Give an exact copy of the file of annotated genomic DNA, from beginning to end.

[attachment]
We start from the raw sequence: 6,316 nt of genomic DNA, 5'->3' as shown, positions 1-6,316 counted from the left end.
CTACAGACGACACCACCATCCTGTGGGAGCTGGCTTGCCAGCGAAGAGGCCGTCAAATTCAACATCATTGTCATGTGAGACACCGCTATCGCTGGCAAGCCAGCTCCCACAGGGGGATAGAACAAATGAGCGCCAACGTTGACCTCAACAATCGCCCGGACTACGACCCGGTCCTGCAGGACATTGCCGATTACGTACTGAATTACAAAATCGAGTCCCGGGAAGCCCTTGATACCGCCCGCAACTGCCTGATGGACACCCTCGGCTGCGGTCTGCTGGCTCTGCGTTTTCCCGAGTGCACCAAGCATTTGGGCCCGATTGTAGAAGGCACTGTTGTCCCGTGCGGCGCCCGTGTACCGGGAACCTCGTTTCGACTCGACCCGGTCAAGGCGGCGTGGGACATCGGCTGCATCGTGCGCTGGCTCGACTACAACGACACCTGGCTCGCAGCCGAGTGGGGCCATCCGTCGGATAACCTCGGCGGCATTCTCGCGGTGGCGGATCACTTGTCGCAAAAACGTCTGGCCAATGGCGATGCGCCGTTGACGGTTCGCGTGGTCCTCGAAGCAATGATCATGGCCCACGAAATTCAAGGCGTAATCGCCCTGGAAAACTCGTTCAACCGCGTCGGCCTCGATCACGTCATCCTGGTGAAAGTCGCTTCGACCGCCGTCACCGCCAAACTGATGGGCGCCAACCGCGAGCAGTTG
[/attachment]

We start from the raw sequence: 6,316 nt of genomic DNA, 5'->3' as shown, positions 1-6,316 counted from the left end.
CTACAGACGACACCACCATCCTGTGGGAGCTGGCTTGCCAGCGAAGAGGCCGTCAAATTCAACATCATTGTCATGTGAGACACCGCTATCGCTGGCAAGCCAGCTCCCACAGGGGGATAGAACAAATGAGCGCCAACGTTGACCTCAACAATCGCCCGGACTACGACCCGGTCCTGCAGGACATTGCCGATTACGTACTGAATTACAAAATCGAGTCCCGGGAAGCCCTTGATACCGCCCGCAACTGCCTGATGGACACCCTCGGCTGCGGTCTGCTGGCTCTGCGTTTTCCCGAGTGCACCAAGCATTTGGGCCCGATTGTAGAAGGCACTGTTGTCCCGTGCGGCGCCCGTGTACCGGGAACCTCGTTTCGACTCGACCCGGTCAAGGCGGCGTGGGACATCGGCTGCATCGTGCGCTGGCTCGACTACAACGACACCTGGCTCGCAGCCGAGTGGGGCCATCCGTCGGATAACCTCGGCGGCATTCTCGCGGTGGCGGATCACTTGTCGCAAAAACGTCTGGCCAATGGCGATGCGCCGTTGACGGTTCGCGTGGTCCTCGAAGCAATGATCATGGCCCACGAAATTCAAGGCGTAATCGCCCTGGAAAACTCGTTCAACCGCGTCGGCCTCGATCACGTCATCCTGGTGAAAGTCGCTTCGACCGCCGTCACCGCCAAACTGATGGGCGCCAACCGCGAGCAGTTG